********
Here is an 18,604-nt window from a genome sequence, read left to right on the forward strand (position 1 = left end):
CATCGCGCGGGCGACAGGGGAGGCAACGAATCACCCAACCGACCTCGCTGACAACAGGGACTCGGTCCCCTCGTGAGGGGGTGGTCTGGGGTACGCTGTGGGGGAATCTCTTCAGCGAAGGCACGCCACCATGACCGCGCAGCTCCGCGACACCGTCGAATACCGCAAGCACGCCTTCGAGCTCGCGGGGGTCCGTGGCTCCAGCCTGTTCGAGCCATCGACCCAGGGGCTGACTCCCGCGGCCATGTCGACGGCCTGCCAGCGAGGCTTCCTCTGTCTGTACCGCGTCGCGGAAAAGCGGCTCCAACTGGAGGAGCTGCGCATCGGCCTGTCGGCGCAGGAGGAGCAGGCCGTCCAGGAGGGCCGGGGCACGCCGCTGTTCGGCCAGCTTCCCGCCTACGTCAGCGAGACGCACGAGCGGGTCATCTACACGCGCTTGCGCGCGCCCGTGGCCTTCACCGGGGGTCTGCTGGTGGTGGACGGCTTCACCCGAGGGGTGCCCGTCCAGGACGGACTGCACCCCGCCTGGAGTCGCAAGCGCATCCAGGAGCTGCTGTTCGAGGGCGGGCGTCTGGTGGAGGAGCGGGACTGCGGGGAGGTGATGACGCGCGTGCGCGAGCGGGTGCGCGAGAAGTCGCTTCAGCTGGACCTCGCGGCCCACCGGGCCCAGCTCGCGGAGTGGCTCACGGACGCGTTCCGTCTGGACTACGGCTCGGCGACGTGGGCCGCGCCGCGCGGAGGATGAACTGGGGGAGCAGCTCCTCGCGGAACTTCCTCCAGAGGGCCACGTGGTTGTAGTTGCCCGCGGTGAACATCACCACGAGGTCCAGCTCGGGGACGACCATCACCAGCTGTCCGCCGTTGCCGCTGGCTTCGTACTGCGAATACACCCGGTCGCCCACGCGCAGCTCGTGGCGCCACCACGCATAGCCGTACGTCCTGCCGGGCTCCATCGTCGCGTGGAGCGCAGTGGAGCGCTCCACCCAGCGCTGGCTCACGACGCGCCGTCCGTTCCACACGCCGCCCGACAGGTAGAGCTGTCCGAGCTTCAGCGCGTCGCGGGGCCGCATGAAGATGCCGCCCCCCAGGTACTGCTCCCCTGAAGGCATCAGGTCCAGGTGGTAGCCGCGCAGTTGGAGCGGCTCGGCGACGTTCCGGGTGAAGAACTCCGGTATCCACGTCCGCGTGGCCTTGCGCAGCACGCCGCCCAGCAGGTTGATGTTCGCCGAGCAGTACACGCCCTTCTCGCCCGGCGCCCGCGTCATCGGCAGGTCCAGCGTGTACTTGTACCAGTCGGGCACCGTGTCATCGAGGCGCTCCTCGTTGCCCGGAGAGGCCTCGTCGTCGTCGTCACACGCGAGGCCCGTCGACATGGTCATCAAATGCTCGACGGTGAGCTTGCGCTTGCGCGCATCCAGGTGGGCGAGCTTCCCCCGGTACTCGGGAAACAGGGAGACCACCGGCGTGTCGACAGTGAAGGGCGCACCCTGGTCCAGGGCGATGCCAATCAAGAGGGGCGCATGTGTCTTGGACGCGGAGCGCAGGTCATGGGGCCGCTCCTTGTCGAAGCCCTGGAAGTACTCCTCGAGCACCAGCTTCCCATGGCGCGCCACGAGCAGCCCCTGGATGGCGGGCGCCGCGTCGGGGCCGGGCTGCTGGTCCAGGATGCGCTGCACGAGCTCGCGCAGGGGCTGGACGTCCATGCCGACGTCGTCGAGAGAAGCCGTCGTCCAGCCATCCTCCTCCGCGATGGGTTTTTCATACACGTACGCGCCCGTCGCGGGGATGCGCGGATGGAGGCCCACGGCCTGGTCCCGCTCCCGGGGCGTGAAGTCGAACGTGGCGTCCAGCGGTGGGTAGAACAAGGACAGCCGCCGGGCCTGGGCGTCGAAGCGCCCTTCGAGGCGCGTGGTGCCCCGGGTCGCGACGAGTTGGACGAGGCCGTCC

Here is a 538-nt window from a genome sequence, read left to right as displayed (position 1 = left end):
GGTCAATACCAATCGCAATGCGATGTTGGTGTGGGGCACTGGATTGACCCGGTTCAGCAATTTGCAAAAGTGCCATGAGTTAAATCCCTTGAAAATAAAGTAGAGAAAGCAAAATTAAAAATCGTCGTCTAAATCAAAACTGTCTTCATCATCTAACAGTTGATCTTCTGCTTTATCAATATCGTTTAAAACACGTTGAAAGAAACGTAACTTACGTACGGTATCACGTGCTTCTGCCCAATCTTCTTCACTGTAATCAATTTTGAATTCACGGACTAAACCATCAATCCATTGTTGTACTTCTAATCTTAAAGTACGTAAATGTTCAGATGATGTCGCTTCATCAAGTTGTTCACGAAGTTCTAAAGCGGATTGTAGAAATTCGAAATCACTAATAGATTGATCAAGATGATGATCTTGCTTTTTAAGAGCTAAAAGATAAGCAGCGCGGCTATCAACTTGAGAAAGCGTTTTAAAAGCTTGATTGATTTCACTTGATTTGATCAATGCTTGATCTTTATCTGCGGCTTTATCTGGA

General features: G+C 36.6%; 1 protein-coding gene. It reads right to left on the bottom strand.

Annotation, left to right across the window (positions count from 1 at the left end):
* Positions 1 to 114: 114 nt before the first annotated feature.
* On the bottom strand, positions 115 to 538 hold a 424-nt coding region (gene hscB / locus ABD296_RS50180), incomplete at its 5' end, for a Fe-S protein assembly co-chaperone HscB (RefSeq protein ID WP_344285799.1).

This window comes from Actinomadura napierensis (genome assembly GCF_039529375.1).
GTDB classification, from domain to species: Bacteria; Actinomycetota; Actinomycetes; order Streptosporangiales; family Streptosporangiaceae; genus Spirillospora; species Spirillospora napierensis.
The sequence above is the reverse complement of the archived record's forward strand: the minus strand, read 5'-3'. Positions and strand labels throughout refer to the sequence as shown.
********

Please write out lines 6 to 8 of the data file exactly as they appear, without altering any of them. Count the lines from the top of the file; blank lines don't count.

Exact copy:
Annotation, left to right across the window (positions count from 1 at the left end):
* Positions 1 to 114: 114 nt before the first annotated feature.
* On the bottom strand, positions 115 to 538 hold a 424-nt coding region (gene hscB / locus ABD296_RS50180), incomplete at its 5' end, for a Fe-S protein assembly co-chaperone HscB (RefSeq protein ID WP_344285799.1).